There seems to be a lot of confusion or utter propaganda on this Oil Rig spill. A un-named Admiral that is being constantly 'quoted' is stating 'no crude oil is leaking from the actual drill site'. BS, even in this blog article the amount pouring out is 8,000 barrels every 24 hours.

    Instead News Media is focusing on the Diesel Spill that was stored on the Rig to power its equipment 700,000 gallons total. However apparently News Media does not realize Diesel Fuel is very easily broken down with oil spill applicants like simple detergent which breaks it down and helps to quickly dissolve it.

    Crude Oil however is much more difficult to dissolve and break down. News Media is in my opinion purposefully being misdirected about the horrible problem that is growing 5,000 beneath the Ocean's surface with each and everyday.

    The problem is far beneath the surface at the drill head leading into that Oil field. As Sea Water pours down into that Oil field, Crude Oil is pushed and forced out into the Ocean. This particular drill head is 5,000 feet beneath the surface and is likely sheltered by hundreds of tons of scrap steel formally known as the Trans-Oceanic drilling platform making it virtually impossible to prevent seawater from pouring into the underground Oil field there.

    The great Ocean pressure is likely to pour down into that Oil field and flush out millions of barrels of Crude Oil into the Ocean and there is very little if anything that can now be done to prevent that from occurring.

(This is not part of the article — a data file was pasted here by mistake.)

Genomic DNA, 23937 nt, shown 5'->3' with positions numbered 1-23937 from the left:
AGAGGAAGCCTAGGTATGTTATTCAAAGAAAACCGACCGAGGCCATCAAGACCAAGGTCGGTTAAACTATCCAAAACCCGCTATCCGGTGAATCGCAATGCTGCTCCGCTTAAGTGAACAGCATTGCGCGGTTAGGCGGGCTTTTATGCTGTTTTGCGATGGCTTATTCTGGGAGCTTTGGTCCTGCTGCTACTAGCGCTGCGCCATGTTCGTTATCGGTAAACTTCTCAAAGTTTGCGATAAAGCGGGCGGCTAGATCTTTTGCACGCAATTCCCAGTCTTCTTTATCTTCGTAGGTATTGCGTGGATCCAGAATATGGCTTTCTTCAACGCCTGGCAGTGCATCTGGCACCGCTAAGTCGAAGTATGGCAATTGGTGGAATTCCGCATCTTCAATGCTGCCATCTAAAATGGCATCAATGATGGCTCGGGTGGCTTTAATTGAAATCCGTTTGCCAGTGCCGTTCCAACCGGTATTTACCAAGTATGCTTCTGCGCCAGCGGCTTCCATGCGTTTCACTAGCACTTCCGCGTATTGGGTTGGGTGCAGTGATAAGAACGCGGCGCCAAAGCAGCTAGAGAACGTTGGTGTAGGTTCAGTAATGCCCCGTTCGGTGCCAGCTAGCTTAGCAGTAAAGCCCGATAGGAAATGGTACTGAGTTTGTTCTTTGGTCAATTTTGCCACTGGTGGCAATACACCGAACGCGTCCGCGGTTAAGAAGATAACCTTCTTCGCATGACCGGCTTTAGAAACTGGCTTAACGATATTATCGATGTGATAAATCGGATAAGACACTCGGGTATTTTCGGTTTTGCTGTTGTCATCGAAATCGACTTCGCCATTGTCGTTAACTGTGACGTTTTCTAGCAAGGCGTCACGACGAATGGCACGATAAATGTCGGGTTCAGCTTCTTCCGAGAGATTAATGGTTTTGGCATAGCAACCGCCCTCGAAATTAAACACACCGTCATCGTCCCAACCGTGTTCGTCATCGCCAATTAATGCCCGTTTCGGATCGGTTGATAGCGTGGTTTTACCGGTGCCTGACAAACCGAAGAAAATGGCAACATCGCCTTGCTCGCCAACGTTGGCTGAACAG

A very similar situation exists offshore in Australia which has poured out some 9 Million gallons of Crude Oil, Exxon Valdez dumped some 12 Million gallons of Crude Oil in comparison. The foreign company owning that burned out rig has repeatedly tried and failed to repair the broken deep sea well pipe some 8,000 feet beneath the surface. That particular mess has produced a oil spill spreading some 9,000 square miles!!!

    The extreme Ocean pressures encountered with these deep water Oil wells really leaves no margins for the eventual well head failure or fractured well pipes. The Ocean pours into these Oil fields forcing out all of its contents in one gigantic oil spill and oil slick that stretches thousands of square miles fouling everything it touches.

    To all the Drill baby Drill zombies out there, deep Ocean depths leave you with absolutely ZERO MARGIN for ERRORs and with Oil Wells you occasionally have broken well pipes, fractures in the well head and errors that result in the immense Ocean pressure flooding into the deep Sea Oil field which pours that crude oil out into the Ocean.

    At these extreme depths (3,000' – 30,000' Ocean Depths), repairs are nearly impossible to implement depending on the well head condition or the well pipe fractures.

    April 23, 2010 at 5:24 pm |
  6. christa

    All I can say is, thanks to the oil companies and the republicans, we now have an enviromental disaster in the gulf of mexico. Because greed poisons our enviroment. Now I wait for the next disaster in a coalmine and again on a rig. If these companies and their CEO's are so greedy, that a life is worth nothing for them. These CEO's should be sued, because their greed killed so many people in West Virginia and Louisianna. It is also a shame, that CNN does not report more about these things. Are you also on the side of the CEO's ?

    April 23, 2010 at 10:11 am |